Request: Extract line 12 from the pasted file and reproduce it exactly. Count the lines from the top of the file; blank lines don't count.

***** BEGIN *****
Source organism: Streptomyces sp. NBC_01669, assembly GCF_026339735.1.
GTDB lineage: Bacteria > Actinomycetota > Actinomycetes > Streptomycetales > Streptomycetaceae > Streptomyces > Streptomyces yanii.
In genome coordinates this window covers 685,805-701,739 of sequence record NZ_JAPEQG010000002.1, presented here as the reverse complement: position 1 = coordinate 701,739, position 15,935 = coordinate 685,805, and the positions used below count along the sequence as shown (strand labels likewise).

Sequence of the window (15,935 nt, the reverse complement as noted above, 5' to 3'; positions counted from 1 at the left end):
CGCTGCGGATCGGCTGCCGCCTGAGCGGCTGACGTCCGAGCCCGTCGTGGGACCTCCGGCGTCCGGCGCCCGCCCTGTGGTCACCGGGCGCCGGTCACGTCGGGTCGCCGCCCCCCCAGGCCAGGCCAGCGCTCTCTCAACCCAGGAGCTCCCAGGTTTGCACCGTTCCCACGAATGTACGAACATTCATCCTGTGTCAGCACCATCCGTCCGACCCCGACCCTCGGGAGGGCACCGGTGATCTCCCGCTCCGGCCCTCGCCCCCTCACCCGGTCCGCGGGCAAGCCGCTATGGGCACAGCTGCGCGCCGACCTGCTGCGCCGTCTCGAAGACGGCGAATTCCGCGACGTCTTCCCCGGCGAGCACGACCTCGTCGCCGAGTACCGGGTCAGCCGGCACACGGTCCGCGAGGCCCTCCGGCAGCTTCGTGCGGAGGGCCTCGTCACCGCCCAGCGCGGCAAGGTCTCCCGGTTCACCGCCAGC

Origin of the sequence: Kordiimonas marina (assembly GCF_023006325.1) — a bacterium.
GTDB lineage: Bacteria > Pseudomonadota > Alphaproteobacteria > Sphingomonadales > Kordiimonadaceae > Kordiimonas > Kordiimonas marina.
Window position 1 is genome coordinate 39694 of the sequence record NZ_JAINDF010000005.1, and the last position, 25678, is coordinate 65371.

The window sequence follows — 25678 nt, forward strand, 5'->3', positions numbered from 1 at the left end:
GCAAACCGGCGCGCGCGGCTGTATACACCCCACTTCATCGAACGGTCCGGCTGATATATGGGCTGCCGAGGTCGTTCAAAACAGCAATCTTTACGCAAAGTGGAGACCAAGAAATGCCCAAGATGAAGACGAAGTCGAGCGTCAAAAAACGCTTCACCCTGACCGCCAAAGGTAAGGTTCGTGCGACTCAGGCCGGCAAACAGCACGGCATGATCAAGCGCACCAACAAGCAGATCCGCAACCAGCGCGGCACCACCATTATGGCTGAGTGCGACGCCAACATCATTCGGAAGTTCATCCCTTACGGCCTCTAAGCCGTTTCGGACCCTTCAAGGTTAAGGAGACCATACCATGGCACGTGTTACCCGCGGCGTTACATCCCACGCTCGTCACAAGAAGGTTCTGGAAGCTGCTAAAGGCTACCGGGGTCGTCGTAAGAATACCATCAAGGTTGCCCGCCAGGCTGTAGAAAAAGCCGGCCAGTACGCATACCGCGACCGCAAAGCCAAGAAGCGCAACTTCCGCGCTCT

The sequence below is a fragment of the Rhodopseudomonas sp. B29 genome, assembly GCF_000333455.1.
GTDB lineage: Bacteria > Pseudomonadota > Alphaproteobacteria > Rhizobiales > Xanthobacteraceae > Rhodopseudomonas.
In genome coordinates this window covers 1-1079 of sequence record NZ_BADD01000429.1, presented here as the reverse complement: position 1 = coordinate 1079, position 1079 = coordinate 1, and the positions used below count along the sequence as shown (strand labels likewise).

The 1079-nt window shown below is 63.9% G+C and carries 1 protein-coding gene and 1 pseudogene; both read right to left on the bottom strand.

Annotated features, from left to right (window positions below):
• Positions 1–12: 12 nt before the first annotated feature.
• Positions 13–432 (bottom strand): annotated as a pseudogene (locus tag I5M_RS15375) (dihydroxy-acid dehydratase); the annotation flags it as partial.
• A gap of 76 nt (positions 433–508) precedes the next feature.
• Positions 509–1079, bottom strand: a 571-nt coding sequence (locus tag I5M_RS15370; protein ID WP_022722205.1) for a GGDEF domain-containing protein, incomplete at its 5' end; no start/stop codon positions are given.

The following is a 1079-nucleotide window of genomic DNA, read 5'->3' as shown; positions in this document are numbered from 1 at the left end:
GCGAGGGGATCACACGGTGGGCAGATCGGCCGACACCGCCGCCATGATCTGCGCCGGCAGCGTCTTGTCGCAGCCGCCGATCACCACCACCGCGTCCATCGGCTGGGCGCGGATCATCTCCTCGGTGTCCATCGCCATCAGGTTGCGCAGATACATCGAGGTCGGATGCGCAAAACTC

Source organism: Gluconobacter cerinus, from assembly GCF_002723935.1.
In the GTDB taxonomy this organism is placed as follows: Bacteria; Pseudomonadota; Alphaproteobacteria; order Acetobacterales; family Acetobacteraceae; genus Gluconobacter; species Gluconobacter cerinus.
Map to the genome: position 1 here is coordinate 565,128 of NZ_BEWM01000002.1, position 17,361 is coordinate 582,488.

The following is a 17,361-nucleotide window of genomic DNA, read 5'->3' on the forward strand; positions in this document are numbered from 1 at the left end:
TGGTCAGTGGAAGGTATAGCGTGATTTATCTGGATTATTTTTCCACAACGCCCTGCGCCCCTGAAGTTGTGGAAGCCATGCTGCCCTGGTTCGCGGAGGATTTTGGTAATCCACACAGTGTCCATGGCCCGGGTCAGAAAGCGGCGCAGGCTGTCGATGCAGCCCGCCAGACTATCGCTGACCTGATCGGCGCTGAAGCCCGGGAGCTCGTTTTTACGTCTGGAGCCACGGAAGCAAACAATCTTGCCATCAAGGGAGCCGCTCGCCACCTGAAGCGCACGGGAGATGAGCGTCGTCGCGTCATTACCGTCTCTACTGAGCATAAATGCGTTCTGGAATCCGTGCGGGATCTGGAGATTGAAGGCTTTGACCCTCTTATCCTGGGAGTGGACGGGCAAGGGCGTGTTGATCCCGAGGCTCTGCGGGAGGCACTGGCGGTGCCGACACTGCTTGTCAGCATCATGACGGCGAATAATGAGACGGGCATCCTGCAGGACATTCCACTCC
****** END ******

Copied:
GTDB lineage: Bacteria > Pseudomonadota > Alphaproteobacteria > Rhizobiales > Xanthobacteraceae > Rhodopseudomonas.